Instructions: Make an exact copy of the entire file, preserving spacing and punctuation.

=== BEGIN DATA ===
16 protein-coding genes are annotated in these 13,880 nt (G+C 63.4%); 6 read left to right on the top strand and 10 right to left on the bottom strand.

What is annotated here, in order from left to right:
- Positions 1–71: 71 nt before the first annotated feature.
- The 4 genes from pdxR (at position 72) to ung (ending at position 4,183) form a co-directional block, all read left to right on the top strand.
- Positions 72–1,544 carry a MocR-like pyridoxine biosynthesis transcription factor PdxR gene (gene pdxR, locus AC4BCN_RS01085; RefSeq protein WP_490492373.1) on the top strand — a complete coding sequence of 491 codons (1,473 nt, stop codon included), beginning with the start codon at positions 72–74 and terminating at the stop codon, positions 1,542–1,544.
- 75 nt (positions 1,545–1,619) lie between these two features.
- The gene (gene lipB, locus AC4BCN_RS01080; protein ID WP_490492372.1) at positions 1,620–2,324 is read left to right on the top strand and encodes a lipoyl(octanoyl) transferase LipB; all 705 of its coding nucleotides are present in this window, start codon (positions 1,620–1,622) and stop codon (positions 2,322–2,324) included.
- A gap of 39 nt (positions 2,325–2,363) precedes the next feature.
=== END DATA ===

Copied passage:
16 protein-coding genes are annotated in these 13,880 nt (G+C 63.4%); 6 read left to right on the top strand and 10 right to left on the bottom strand.

What is annotated here, in order from left to right:
- Positions 1–71: 71 nt before the first annotated feature.
- The 4 genes from pdxR (at position 72) to ung (ending at position 4,183) form a co-directional block, all read left to right on the top strand.
- Positions 72–1,544 carry a MocR-like pyridoxine biosynthesis transcription factor PdxR gene (gene pdxR, locus AC4BCN_RS01085; RefSeq protein WP_490492373.1) on the top strand — a complete coding sequence of 491 codons (1,473 nt, stop codon included), beginning with the start codon at positions 72–74 and terminating at the stop codon, positions 1,542–1,544.
- 75 nt (positions 1,545–1,619) lie between these two features.
- The gene (gene lipB, locus AC4BCN_RS01080; protein ID WP_490492372.1) at positions 1,620–2,324 is read left to right on the top strand and encodes a lipoyl(octanoyl) transferase LipB; all 705 of its coding nucleotides are present in this window, start codon (positions 1,620–1,622) and stop codon (positions 2,322–2,324) included.
- A gap of 39 nt (positions 2,325–2,363) precedes the next feature.